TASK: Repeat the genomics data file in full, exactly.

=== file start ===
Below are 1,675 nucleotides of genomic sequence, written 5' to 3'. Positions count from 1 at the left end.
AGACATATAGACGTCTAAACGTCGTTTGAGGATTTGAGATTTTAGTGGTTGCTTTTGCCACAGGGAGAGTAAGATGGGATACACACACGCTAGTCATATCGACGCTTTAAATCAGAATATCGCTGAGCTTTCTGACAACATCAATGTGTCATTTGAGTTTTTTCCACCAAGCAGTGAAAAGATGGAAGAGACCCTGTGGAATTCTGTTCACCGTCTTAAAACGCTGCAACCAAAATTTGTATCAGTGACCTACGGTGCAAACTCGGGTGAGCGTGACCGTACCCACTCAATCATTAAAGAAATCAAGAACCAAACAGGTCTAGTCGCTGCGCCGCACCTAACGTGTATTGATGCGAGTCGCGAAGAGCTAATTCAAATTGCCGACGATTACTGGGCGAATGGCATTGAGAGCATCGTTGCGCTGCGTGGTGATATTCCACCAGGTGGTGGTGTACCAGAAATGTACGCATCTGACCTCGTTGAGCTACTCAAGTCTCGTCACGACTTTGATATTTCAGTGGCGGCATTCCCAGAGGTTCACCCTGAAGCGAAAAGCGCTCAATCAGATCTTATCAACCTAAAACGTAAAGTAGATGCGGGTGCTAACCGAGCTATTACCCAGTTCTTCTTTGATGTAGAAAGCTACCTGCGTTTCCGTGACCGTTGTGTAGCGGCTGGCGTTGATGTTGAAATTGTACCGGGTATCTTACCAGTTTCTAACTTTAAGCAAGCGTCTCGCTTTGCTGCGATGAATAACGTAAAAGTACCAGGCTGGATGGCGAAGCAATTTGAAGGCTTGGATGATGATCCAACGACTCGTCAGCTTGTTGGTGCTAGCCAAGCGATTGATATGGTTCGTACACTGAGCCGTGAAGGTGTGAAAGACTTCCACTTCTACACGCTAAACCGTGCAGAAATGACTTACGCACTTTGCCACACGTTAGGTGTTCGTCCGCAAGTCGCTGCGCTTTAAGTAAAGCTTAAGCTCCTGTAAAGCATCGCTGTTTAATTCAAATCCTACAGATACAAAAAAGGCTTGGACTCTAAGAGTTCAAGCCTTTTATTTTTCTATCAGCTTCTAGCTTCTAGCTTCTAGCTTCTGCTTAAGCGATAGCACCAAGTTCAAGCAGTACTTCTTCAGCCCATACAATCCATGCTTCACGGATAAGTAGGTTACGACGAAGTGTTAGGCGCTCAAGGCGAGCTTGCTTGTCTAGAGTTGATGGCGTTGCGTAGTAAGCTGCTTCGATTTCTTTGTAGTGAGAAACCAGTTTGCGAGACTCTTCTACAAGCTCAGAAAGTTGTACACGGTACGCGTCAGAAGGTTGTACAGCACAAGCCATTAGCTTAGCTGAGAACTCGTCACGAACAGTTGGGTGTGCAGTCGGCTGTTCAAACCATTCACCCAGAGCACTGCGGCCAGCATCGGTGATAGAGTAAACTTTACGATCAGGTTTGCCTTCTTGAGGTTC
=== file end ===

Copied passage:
Below are 1,675 nucleotides of genomic sequence, written 5' to 3'. Positions count from 1 at the left end.
AGACATATAGACGTCTAAACGTCGTTTGAGGATTTGAGATTTTAGTGGTTGCTTTTGCCACAGGGAGAGTAAGATGGGATACACACACGCTAGTCATATCGACGCTTTAAATCAGAATATCGCTGAGCTTTCTGACAACATCAATGTGTCATTTGAGTTTTTTCCACCAAGCAGTGAAAAGATGGAAGAGACCCTGTGGAATTCTGTTCACCGTCTTAAAACGCTGCAACCAAAATTTGTATCAGTGACCTACGGTGCAAACTCGGGTGAGCGTGACCGTACCCACTCAATCATTAAAGAAATCAAGAACCAAACAGGTCTAGTCGCTGCGCCGCACCTAACGTGTATTGATGCGAGTCGCGAAGAGCTAATTCAAATTGCCGACGATTACTGGGCGAATGGCATTGAGAGCATCGTTGCGCTGCGTGGTGATATTCCACCAGGTGGTGGTGTACCAGAAATGTACGCATCTGACCTCGTTGAGCTACTCAAGTCTCGTCACGACTTTGATATTTCAGTGGCGGCATTCCCAGAGGTTCACCCTGAAGCGAAAAGCGCTCAATCAGATCTTATCAACCTAAAACGTAAAGTAGATGCGGGTGCTAACCGAGCTATTACCCAGTTCTTCTTTGATGTAGAAAGCTACCTGCGTTTCCGTGACCGTTGTGTAGCGGCTGGCGTTGATGTTGAAATTGTACCGGGTATCTTACCAGTTTCTAACTTTAAGCAAGCGTCTCGCTTTGCTGCGATGAATAACGTAAAAGTACCAGGCTGGATGGCGAAGCAATTTGAAGGCTTGGATGATGATCCAACGACTCGTCAGCTTGTTGGTGCTAGCCAAGCGATTGATATGGTTCGTACACTGAGCCGTGAAGGTGTGAAAGACTTCCACTTCTACACGCTAAACCGTGCAGAAATGACTTACGCACTTTGCCACACGTTAGGTGTTCGTCCGCAAGTCGCTGCGCTTTAAGTAAAGCTTAAGCTCCTGTAAAGCATCGCTGTTTAATTCAAATCCTACAGATACAAAAAAGGCTTGGACTCTAAGAGTTCAAGCCTTTTATTTTTCTATCAGCTTCTAGCTTCTAGCTTCTAGCTTCTGCTTAAGCGATAGCACCAAGTTCAAGCAGTACTTCTTCAGCCCATACAATCCATGCTTCACGGATAAGTAGGTTACGACGAAGTGTTAGGCGCTCAAGGCGAGCTTGCTTGTCTAGAGTTGATGGCGTTGCGTAGTAAGCTGCTTCGATTTCTTTGTAGTGAGAAACCAGTTTGCGAGACTCTTCTACAAGCTCAGAAAGTTGTACACGGTACGCGTCAGAAGGTTGTACAGCACAAGCCATTAGCTTAGCTGAGAACTCGTCACGAACAGTTGGGTGTGCAGTCGGCTGTTCAAACCATTCACCCAGAGCACTGCGGCCAGCATCGGTGATAGAGTAAACTTTACGATCAGGTTTGCCTTCTTGAGGTTC